In 2014, WCM, along with many other medical schools, adopted a revised medical school curriculum. At this time, almost all (98%) of U.S. medical schools enacted curricula changes that “enhanced integration of basic science content (e.g., an organ-system/case-based curriculum)” and 95% of U.S. medical schools made changes that “enhanced clinical correlations in the preclinical years.”14 At WCM, the new curriculum, among other things, increased emphasis on early clinical exposure during the first year, which allowed students to interact with patients beginning in the first semester of medical school. Issues relating to health care diversity are included in all modules. Curriculum revision also enabled the integration of global health into the four-year curriculum through the newly created Areas of Concentration (AOC) curriculum course that also spans the four years of medical school.
The AOC course mandates that students declare a research focus, and after the completion of the core clinical clerkships, conduct a dedicated six-month scholarly research project under the mentorship of a WCM faculty member. Global Health was approved as an AOC option for students. As such, it became imperative that the nascent GHC expand to meet the qualifications of the AOC program. What emerged was a robust multi-focused program that enabled global health to be incorporated into the medical school curriculum in a comprehensive way.
The global health program includes electives, seminars, and opportunities abroad that span the four years of medical school.
Introduction to Global Health, an elective offered in the second semester of the first year, focuses on a range of global health topics, including the global burden of disease, comparative health systems, infectious disease, and non-communicable diseases in low- and middle-income countries. Foundations in Global Service, an elective offered in the second semester of the first year, focuses on preparing students to conduct global health field work. This elective enables students to explore practical and ethical considerations before taking electives abroad. The Global Health Preceptorship is offered as an option in the required clinical preceptorship program during the first and second semesters of the first year.15 The global health clinical preceptorship was established to enable first-year students to participate in healthcare delivery to marginalized, resource-limited populations in New York City. Students are assigned to a clinic or physician's office located in under-served area of the city, and spend one afternoon each week shadowing physicians over a five-week period. Students also complete weekly readings to learn about the clinical and social approaches to working with vulnerable populations in New York City. These topics include, the social determinants of health, immigrant health, language discordance, and healthcare as a human right. To complete the course, students attend a critical reflection session which allows students to process and share their experiences with their peers.
Global Health Grand Rounds are scheduled several times during the academic year. Renowned global health leaders from around the world are invited to speak on timely global health topics. Global Health Career Seminars, scheduled monthly throughout the academic year, offer students the opportunity to have conversations with WCM clinical and research faculty who are engaged in global health work. These small group sessions (~25 students) provide a more informal way for students to appreciate how global health can be incorporated into clinical medicine.
During the summer between the first and second years, WCM students can take an 8-week first-year international summer elective under the supervision of a host mentor. Projects typically focus on population/community health research, as students do not have sufficient clinical skills at this point of time in their medical school training. Students participate in an ongoing research project under the mentorship of the host researcher. Of the approximately 100 students in each class, about 7-12 students take advantage of this opportunity, for which work-study funding is available (~$3,000). During their final year of study, students are offered another opportunity to complete an applied global health experience, known as the fourth-year international elective. Approximately 35-40 percent of the fourth-year students take an international clinical elective, which ranges from four-to-eight weeks in length. The Office of Global Health Education (OGHE) oversees these international clinical electives (see www.med.cornell.edu/international). Some programs focus solely on clinical care while others combine clinical care with learning more about the healthcare system of the host country.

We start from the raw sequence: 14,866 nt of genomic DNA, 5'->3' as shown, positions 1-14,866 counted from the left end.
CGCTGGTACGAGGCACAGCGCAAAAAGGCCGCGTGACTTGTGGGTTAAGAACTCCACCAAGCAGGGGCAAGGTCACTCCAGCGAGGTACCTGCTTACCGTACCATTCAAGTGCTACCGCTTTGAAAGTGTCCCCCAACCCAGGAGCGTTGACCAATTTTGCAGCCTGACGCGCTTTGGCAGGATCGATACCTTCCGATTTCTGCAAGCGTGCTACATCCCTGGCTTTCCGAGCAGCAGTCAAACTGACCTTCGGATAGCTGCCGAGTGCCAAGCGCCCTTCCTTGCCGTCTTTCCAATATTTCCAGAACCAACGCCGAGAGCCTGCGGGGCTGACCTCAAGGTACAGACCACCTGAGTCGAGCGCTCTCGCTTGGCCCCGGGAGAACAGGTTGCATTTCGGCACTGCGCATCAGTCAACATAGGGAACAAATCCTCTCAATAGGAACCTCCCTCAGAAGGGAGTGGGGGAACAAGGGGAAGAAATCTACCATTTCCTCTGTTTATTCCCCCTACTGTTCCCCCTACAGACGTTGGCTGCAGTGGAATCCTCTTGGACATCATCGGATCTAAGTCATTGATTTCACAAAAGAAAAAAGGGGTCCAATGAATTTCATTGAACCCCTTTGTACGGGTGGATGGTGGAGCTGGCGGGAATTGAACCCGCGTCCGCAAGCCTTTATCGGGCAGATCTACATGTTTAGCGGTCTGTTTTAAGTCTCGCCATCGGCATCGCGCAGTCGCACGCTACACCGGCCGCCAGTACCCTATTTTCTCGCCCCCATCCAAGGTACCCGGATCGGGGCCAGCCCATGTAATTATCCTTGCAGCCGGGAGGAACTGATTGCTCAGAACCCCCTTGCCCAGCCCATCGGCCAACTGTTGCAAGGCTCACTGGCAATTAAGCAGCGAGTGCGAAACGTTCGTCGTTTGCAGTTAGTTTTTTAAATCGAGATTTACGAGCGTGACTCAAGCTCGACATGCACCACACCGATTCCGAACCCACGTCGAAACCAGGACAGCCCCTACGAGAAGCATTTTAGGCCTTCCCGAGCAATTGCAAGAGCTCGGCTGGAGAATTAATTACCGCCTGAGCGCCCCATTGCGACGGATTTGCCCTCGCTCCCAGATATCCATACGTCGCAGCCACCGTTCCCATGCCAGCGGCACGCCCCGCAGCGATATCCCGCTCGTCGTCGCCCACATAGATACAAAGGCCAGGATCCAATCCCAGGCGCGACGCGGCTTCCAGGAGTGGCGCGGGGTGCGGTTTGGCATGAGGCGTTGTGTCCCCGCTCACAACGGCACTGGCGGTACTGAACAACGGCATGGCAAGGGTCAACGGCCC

Students receive a travel stipend ($3,000) from which airfare, accommodations, and living expenses can be paid for. The stipend, allocated by OGHE to all students who take a clinical elective abroad, is funded by gifts, donations, and endowments made to OGHE by donors. A small percentage of students (1-3%) take a research year off between the 3rd and 4th year to do global health research at a host institution. A small stipend (~$1500) is also provided to help defray the cost of living. Many students also receive research grants (.i.e., NIH, Foundation funding) to help defray the costs of conducting research abroad.
An important component of the AOC course is the Scholarly Project (SP). In second year, every student identifies an area of clinical research interest and prepares a research proposal that forms the basis of their SP. A WCM faculty member serves as the primary mentor who oversees the student's research, and the final, journal-style written report is reviewed and approved by two independent AOC faculty members. The project must be original research that is part of an existing grant-funded project or conceived by the student. Built into the curriculum is a dedicated six-month period during the third year in which the student is not taking any clinical rotations or electives. The block of time is specific to conducting research. The research may be conducted at Weill Cornell, at another medical school in the U.S., or abroad. A faculty mentor at Weill Cornell and a research mentor at the host institution are responsible for overseeing the student's work, and the WCM mentor has the responsibility of approving the finished product. All projects must have Institutional Review Board (IRB) approval from the institution at which the research is being done. Examples of past scholarly projects that focused on some aspect of global health include research in palliative care in India, hypertension in rural Tanzania, and multi-drug resistant TB in Sub-Saharan Africa.